I am writing today as a grieving brother, haunted by questions about Ali al Qawli’s death and the complicity of the United States and the Yemeni governments in bringing it about.
My brother Ali died on Jan. 23, 2013. He was an elementary school teacher at the Khaled Ben Waleed School in the Juhana province of Sanaa, Yemen — an area with a limited number of schools and teachers. The day after my brother died, the teachers’ log had a glaring blank space next to his name. The students waited patiently. Ten minutes passed, then 30 minutes and finally an hour. The principal walked into the classroom and said, “Mr. Ali will not be coming in today.”
Ali had stood in front of his classroom every day, rain or shine and amid heavy clashes that erupted near Yemen’s capital because of demonstrations calling for political and social change beginning in 2011. His students relied on him. Since he started teaching in 2000, my 34-year-old brother hadn’t missed a single day of work. But after 13 years of uninterrupted teaching service, a U.S. drone strike took his life.
It was 8 p.m. when I heard the news. I was sitting with friends drinking tea and chatting when I received a phone call from a relative in the village of Sanhan who said a Toyota Hilux SUV similar to the one my cousin Salim drove had been hit by a U.S. drone. The sounds of drones had been filling our skies for a week. Now they had taken the lives of Ali and Salim, who was 20 years old and working part time as a driver to support his family while he went to college. Ali was in the car with Salim when he gave two alleged members of Al Qaeda in the Arabian Peninsula, or AQAP, a ride. Ali and Salim had nothing to do with these groups — but by the logic of counterterrorism, they all had to go.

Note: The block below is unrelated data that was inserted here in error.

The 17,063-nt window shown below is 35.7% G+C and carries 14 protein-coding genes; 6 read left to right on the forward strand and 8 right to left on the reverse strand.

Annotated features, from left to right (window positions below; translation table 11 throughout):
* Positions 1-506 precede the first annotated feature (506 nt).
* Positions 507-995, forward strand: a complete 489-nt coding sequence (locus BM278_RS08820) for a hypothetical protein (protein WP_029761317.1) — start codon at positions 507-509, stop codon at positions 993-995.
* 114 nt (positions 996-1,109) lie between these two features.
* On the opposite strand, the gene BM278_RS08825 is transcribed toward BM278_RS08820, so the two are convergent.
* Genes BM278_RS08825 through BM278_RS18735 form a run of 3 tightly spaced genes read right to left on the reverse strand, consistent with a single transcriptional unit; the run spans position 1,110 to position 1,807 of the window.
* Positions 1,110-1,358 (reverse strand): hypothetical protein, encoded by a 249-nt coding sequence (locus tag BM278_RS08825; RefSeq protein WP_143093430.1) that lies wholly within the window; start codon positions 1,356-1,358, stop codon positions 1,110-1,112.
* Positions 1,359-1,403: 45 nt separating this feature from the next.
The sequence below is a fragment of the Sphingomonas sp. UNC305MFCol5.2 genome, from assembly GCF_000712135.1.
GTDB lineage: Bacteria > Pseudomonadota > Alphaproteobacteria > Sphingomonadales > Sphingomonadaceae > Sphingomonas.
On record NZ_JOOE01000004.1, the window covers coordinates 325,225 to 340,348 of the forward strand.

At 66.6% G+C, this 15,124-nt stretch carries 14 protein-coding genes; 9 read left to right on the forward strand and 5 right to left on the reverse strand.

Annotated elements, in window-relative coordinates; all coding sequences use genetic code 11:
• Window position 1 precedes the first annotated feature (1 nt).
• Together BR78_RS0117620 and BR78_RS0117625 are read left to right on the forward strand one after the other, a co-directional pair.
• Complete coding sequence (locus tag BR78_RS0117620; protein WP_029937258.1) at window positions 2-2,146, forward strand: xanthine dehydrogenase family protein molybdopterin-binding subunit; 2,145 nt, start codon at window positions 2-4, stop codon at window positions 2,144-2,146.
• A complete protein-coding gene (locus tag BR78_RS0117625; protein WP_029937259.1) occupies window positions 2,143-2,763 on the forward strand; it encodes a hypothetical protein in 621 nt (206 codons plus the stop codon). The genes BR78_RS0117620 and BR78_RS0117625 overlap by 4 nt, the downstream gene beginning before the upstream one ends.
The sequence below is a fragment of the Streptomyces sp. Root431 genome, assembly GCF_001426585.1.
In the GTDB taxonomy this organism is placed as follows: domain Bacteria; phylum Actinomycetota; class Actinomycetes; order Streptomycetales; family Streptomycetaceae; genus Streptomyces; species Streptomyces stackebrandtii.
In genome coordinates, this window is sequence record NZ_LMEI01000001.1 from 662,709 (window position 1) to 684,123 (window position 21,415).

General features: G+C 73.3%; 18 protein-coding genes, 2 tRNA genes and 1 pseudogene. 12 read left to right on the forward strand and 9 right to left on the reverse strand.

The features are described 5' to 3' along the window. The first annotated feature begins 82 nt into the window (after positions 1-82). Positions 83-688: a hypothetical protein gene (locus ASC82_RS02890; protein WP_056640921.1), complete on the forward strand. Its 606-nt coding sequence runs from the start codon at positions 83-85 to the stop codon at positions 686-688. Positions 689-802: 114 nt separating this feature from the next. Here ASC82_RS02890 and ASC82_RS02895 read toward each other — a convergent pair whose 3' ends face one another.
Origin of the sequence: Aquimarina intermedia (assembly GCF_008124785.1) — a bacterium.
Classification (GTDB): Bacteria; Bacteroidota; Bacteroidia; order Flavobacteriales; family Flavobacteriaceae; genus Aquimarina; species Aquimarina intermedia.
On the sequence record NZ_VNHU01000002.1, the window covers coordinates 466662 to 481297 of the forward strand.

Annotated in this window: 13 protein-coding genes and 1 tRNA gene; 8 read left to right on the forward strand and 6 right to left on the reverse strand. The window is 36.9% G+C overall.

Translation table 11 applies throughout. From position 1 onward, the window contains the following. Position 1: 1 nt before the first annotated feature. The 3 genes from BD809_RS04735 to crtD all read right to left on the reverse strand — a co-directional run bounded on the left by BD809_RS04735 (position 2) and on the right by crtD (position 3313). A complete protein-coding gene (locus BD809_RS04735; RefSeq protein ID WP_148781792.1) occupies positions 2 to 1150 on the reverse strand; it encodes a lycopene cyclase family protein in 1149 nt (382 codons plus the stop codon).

At the scene, I stood motionless, frozen by shock. Slowly, as if in a nightmare, I picked up parts of my brother, his body charred and scattered across the ground. Ali’s love of life couldn’t save him. My love for him couldn’t save him. He was burned, broken, dead. I burst into tears at the sight, and then I fainted. It all felt like a bad dream. It still does.
Ali was an optimist. His sense of humor was a powerful antidote to the ongoing clashes, power outages and poverty in Yemen. Ali loved reading and reciting verse by the Syrian poet Nizar Qabbani. With his beautiful personality, he taught and enriched the lives of hundreds of children and young people in his village. Everyone was devastated by his death. Imagine the pain and sorrow I felt and still feel when my brother was ripped from my life. It is the same pain that is felt by our mother, our father, Ali’s wife, their three children and all those who knew and loved him.